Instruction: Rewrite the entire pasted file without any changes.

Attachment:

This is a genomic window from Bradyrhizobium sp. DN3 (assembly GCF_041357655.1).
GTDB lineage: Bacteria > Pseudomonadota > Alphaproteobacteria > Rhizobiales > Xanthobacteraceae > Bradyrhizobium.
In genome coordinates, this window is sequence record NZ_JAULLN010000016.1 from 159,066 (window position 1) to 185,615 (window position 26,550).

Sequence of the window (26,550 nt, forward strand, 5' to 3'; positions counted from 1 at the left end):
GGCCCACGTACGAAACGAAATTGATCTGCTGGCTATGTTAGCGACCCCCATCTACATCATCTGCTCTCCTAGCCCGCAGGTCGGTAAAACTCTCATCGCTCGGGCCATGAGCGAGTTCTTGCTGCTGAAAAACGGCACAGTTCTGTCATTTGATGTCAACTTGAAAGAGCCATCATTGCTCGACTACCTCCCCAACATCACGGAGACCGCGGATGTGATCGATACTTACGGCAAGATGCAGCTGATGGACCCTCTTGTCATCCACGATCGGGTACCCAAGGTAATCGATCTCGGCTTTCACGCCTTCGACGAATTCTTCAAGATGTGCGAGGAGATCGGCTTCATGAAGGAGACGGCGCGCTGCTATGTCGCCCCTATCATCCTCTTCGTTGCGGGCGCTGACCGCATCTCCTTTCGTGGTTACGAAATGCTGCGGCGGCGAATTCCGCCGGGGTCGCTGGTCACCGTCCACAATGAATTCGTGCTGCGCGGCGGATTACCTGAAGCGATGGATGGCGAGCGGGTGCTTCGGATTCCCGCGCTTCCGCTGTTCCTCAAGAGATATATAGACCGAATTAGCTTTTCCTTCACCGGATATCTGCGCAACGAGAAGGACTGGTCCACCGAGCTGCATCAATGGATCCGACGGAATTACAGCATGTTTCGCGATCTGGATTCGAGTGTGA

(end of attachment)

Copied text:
This is a genomic window from Bradyrhizobium sp. DN3 (assembly GCF_041357655.1).
GTDB lineage: Bacteria > Pseudomonadota > Alphaproteobacteria > Rhizobiales > Xanthobacteraceae > Bradyrhizobium.
In genome coordinates, this window is sequence record NZ_JAULLN010000016.1 from 159,066 (window position 1) to 185,615 (window position 26,550).

Sequence of the window (26,550 nt, forward strand, 5' to 3'; positions counted from 1 at the left end):
GGCCCACGTACGAAACGAAATTGATCTGCTGGCTATGTTAGCGACCCCCATCTACATCATCTGCTCTCCTAGCCCGCAGGTCGGTAAAACTCTCATCGCTCGGGCCATGAGCGAGTTCTTGCTGCTGAAAAACGGCACAGTTCTGTCATTTGATGTCAACTTGAAAGAGCCATCATTGCTCGACTACCTCCCCAACATCACGGAGACCGCGGATGTGATCGATACTTACGGCAAGATGCAGCTGATGGACCCTCTTGTCATCCACGATCGGGTACCCAAGGTAATCGATCTCGGCTTTCACGCCTTCGACGAATTCTTCAAGATGTGCGAGGAGATCGGCTTCATGAAGGAGACGGCGCGCTGCTATGTCGCCCCTATCATCCTCTTCGTTGCGGGCGCTGACCGCATCTCCTTTCGTGGTTACGAAATGCTGCGGCGGCGAATTCCGCCGGGGTCGCTGGTCACCGTCCACAATGAATTCGTGCTGCGCGGCGGATTACCTGAAGCGATGGATGGCGAGCGGGTGCTTCGGATTCCCGCGCTTCCGCTGTTCCTCAAGAGATATATAGACCGAATTAGCTTTTCCTTCACCGGATATCTGCGCAACGAGAAGGACTGGTCCACCGAGCTGCATCAATGGATCCGACGGAATTACAGCATGTTTCGCGATCTGGATTCGAGTGTGA